When a high-ranking police officer is brutally murdered, Scotland Yard Superintendent Duncan Kincaid and Sergeant Gemma James are drawn into a case that not only challenges their investigative skills but forces them to examine their ethics and their relationship with each other.
On an evening in mid-November, Alastair Gilbert, a Commander in the London Metropolitan Police, is found dead in the kitchen of his suburban Surry home by his wife, Claire, and seventeen-year-old stepdaughter, Lucy. Gilbert was bludgeoned to death, and there was no sign of forced entry. Someone must have taken Gilbert by surprise – or the killer was someone he trusted. Kincaid was once Gilbert's student at the police academy, and he fears his personal antipathy toward the dead man may lessen his objectivity in this case. Even more distracting is the state of his relationship with Gemma – strained and tense ever since their intimate encounter a few days earlier.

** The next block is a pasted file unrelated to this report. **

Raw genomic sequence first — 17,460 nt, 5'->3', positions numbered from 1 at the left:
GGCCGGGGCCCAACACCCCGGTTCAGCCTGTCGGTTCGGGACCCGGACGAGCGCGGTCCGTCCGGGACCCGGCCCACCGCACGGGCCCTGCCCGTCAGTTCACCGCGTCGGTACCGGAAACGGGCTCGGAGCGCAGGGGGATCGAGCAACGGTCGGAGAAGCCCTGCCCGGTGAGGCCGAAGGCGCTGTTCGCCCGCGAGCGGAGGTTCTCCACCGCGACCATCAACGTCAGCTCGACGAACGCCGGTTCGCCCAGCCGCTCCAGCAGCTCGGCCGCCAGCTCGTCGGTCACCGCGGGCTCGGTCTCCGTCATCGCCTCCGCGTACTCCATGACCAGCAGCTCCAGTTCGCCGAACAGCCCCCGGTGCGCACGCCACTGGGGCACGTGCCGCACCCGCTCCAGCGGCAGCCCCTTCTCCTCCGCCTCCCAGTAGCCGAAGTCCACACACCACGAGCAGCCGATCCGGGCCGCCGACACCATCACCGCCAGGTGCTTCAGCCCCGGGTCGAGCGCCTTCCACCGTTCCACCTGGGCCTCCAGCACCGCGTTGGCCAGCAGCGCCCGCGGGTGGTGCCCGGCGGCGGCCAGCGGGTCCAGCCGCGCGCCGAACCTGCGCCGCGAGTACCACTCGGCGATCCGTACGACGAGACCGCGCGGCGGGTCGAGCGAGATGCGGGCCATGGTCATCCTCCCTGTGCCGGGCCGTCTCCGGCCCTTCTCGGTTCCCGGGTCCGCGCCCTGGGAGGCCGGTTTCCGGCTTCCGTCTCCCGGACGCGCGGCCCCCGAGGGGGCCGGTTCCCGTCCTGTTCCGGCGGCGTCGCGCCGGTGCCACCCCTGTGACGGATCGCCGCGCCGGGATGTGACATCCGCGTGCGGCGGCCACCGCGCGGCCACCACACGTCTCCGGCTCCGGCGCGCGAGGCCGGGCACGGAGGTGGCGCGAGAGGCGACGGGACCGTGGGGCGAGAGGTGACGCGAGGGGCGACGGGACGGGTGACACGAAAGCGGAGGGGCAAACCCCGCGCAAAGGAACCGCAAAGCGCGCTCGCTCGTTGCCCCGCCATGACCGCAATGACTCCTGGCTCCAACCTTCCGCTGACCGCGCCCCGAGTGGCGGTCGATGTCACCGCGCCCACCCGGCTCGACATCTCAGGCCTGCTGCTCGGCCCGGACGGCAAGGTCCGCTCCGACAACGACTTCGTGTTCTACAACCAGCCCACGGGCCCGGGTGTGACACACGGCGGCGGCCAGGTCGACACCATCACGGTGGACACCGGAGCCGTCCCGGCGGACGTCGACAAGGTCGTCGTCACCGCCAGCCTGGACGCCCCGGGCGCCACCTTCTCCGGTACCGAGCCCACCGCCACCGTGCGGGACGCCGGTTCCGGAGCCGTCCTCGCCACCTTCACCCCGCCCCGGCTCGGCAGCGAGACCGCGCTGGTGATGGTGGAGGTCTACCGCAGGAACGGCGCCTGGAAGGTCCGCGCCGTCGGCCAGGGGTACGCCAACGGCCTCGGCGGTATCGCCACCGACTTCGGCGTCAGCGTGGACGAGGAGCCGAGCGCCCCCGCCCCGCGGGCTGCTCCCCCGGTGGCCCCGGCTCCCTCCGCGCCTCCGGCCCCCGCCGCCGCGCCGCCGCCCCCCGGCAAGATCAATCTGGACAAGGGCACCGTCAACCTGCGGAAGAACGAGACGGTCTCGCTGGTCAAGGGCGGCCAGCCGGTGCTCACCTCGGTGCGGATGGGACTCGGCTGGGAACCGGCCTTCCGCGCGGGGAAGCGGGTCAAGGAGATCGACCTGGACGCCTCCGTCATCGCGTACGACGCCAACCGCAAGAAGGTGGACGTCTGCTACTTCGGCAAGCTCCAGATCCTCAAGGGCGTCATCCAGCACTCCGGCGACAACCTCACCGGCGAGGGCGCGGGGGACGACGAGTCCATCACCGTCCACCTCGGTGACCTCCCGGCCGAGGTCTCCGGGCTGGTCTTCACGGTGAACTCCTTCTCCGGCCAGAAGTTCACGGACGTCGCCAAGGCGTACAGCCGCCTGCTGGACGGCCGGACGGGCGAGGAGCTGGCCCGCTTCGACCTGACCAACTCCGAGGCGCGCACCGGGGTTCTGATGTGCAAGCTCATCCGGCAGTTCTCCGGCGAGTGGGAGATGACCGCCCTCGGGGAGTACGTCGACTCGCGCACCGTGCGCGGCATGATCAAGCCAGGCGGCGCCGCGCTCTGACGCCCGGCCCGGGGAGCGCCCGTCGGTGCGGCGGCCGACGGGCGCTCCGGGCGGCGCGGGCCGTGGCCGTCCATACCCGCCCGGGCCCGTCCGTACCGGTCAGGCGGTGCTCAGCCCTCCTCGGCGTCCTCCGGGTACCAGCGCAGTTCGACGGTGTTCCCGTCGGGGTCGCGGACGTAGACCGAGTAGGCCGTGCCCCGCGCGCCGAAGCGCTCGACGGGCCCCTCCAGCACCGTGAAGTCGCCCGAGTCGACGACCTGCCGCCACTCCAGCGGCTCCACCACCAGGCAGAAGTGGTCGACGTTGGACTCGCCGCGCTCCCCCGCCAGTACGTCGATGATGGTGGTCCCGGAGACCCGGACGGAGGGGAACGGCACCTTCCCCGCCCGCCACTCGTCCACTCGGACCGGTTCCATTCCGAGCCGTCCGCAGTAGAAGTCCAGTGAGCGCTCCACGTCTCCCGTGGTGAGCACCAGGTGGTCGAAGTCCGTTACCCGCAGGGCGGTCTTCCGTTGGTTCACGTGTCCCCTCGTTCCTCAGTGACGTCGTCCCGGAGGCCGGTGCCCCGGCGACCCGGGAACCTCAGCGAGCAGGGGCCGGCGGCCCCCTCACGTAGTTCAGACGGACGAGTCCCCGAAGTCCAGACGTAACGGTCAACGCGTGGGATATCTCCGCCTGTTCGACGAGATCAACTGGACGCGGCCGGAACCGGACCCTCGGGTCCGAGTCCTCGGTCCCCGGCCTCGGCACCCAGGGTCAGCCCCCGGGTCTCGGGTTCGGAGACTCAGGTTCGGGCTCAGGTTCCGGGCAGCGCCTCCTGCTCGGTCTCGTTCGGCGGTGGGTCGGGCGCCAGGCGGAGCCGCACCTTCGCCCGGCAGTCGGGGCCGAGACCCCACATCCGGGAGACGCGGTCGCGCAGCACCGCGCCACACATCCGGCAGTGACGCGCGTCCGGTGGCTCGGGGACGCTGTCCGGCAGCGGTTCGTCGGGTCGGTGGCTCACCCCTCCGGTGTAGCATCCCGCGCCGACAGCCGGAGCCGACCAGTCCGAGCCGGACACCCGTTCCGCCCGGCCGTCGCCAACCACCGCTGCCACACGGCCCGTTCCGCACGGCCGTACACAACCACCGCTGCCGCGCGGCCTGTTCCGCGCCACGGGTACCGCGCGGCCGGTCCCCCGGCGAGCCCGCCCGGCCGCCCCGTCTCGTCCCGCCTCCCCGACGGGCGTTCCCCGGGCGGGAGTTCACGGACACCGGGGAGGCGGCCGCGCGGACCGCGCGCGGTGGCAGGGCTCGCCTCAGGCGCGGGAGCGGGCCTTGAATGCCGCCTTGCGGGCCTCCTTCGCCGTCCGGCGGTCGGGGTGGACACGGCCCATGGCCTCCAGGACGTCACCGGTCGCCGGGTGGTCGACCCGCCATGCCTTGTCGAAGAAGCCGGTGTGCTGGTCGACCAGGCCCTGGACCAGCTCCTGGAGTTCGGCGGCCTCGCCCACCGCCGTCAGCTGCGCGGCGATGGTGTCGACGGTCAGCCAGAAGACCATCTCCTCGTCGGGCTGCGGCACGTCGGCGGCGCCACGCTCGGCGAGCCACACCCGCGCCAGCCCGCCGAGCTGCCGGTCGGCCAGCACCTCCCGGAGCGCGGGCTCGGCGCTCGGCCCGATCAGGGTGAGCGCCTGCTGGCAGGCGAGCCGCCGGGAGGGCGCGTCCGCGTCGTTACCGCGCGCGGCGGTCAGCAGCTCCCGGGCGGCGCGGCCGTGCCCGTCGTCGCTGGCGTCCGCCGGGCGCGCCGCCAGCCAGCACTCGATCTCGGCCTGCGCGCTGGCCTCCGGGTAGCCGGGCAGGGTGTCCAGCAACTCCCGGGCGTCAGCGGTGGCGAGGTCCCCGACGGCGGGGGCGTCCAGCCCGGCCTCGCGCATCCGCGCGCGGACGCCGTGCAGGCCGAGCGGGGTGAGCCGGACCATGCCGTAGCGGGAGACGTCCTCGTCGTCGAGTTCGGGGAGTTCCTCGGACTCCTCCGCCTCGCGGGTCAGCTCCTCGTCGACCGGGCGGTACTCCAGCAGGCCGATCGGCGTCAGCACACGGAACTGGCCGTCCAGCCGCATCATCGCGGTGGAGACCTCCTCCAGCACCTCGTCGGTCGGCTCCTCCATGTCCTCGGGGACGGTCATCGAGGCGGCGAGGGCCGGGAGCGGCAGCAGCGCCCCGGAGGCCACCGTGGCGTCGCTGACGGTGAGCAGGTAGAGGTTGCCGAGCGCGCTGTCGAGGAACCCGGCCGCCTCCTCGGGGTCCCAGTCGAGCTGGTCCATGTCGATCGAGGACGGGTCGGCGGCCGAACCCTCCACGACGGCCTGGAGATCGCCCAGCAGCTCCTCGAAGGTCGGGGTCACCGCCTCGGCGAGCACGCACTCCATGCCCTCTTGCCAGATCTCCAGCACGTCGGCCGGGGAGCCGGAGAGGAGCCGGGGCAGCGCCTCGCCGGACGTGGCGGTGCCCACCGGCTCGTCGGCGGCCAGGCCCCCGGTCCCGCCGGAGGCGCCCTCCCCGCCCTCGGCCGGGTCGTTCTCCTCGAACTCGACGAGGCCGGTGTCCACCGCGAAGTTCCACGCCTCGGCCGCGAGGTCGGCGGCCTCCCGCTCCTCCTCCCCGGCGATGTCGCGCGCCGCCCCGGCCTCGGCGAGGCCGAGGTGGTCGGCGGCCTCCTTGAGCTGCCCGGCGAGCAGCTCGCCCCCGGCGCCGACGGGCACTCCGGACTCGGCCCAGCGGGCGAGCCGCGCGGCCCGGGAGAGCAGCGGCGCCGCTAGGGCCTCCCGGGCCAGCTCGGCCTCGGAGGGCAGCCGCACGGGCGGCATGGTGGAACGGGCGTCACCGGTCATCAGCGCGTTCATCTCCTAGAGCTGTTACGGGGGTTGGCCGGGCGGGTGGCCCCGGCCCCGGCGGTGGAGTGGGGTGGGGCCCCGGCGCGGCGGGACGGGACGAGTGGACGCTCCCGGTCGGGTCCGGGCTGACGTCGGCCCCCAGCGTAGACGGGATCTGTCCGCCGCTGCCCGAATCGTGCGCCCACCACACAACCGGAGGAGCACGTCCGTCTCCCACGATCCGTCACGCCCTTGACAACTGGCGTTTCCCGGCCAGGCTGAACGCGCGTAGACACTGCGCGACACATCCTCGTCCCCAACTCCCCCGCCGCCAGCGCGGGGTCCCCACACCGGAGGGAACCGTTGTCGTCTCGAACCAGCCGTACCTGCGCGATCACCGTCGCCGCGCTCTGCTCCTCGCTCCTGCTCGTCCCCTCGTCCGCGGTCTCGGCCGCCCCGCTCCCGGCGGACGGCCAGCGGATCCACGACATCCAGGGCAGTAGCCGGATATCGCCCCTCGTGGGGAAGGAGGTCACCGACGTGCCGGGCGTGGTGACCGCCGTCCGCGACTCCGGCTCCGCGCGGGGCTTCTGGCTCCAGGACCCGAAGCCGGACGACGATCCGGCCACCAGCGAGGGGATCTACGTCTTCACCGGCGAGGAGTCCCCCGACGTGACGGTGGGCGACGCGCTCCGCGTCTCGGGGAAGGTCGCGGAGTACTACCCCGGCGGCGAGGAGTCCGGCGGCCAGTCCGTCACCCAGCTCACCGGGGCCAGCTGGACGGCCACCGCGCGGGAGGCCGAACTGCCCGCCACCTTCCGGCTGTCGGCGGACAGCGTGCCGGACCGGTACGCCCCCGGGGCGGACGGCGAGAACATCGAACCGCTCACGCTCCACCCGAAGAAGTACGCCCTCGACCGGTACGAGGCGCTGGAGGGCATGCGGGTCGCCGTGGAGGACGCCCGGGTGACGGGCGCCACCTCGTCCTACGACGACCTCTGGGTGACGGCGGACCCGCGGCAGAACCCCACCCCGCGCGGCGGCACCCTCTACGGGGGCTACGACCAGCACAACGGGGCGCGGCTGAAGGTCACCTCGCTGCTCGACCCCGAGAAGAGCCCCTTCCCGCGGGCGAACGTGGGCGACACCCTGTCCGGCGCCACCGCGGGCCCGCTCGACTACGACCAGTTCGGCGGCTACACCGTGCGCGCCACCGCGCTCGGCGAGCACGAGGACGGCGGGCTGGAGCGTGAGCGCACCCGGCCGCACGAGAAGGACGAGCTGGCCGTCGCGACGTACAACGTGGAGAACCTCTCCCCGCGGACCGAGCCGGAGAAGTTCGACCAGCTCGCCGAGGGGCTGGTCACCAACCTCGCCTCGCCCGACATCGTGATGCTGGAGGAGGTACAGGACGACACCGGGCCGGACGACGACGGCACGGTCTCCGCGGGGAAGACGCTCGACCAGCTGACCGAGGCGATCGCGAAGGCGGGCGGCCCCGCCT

Both Duncan and Gemma must try to put their feelings for each other and their memories of Alastair Gilbert aside as they discover that Gilbert did not always play by the rules that he publicly espoused, particularly when the rules might have hindered his rise to power.
Gilbert was disliked in the village, too, especially by the owner of the local pub, whose son had become the object of Gilbert's wrath. Events in Gilbert's past lead the police inquiry to London and, eventually, back to the village, where Duncan and Gemma must call on their reserves of courage and compassion to solve the most troubling case either of them has ever encountered.